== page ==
Summer began cautiously, with a blast of lukewarm sunshine here and there. I was training for my first ever 10K race and I didn’t let weather stop me. I relished my very early morning runs in the countryside, just me and the ducks, the rabbits, and the cows. Since the race, my dedication to running has diminished slightly, and I miss that sense of achievement I got from every mile I logged. Now that I’m settling into my autumn routine I’m hoping to get back into running a few times a week.

What a summer - Field

At the end of June things took a very bad turn. I wrote down some thoughts on the sadness, uncertainty and xenophobia after the EU referendum a couple of months ago. I still end up yelling at the tv often when I watch the news as this awfulness unfolds but I trying to focus on the positive and the hopeful.

In what was possibly the best way to mend our broken hearts and cheer ourselves up, my boyfriend and I spent a fantastic week in northern Italy.  We split our time there between the Italian Alps, where we walked and walked and walked in countryside straight out of The Sound of Music, and the magnificent lake Garda, where we explored the prettiest and most colourful little towns and villages, and ate our weight in gelato. It was a truly wonderful holiday!

What a summer - Italy 3
What a summer - Italy 1
What a summer - Italy 2

After getting back from Italy, I gave myself a little project to help with the post-holiday blues. I would make this summer one for fearlessness, for adventure, for new things. This turned out to be a most excellent idea. Because of this new resolution I finally tried rock climbing which I loved and I am still obsessed with. Armed with this new mindset I dipped my toe in Youtube film making and I’ve really been enjoying it. Have you seen my Capsule Wardrobe videos?

I also tried being more spontaneous and said “Yes!” to a very last minute weekend getaway to “the other place”. Exploring Cambridge was great, and even though I was determined to find it lacking compared to Oxford, I came back completely charmed by it.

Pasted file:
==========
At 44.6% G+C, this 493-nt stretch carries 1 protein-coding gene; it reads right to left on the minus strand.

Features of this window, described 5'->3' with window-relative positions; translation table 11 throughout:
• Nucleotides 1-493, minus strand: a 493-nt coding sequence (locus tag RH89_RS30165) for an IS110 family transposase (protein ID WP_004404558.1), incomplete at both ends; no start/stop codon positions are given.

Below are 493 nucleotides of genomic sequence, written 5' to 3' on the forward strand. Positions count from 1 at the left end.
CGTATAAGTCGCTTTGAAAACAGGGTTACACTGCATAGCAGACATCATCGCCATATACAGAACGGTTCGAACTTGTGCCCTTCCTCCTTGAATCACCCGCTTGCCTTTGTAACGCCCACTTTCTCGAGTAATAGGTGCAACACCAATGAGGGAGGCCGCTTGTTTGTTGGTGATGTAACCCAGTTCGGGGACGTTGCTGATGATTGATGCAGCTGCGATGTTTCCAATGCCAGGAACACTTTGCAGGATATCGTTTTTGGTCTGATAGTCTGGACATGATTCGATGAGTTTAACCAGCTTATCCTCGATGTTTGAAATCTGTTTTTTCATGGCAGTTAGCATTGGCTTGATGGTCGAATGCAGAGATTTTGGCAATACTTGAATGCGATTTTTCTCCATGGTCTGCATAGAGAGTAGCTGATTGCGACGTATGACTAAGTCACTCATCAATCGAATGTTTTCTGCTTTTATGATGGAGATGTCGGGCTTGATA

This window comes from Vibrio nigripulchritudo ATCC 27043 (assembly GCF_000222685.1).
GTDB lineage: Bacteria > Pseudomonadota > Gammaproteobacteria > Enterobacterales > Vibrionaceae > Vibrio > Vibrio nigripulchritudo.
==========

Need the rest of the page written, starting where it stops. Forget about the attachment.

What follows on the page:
What a summer - Cambridge 1
What a summer - Cambridge 2

At the end of August, we went to The Big Feastival, a magical food and music festival on Alex James’ farm in the Cotswolds, for the third year in a row, except this time we camped there instead of coming home every night. Another first for me! I was a tad worried about this. After all, I’m relatively easy going but I do enjoy a spotless bathroom, hot showers, and fluffy pillows. In this case, I knew that the Feastival is always a super-fun weekend and suspected that camping in the beautiful Cotswolds countryside for three nights would make it even better. So I embraced my inner hippie – who knew I even had one? -and I loved it! That last weekend of August was definitely one of the highlights of my year.

What a summer - Feastival 1
What a summer - Feastival 1

Not ready to let go of sunshine and warmth, I planned a late-summer visit back home. It was perfect! My boyfriend and I visited with friends and family and enjoyed everything my tiny Mediterranean homeland has to offer. We walked in tiny medieval alleyways, explored quaint shops and found respite from the heat in traditional cafes with fresh lemonade and pastries. We hiked trails in the pine forest and took in magnificent views from the highest peaks. We swam in turquoise waters and found shells in white sand beaches. It was a very fitting end to an amazing summer.

What a summer - Mediterranean 3
What a summer - Mediterranean 4
What a summer - Mediterranean 2
What a summer - Mediterranean 1

Postcards from Paris

Postcard from Paris @

I spent a few wonderful days in Paris over Christmas & I thought I’d share some of my favourite pictures I took there.* It was so great to revisit this great city, and this time I was playing tour guide for my mum who had never been to Paris before. I got to revisit plenty of my favourite Parisian locations like Île Saint-Louis, Place des Vosges, and Le Marais, but also discovered some wonderful new-to-me locations and experiences.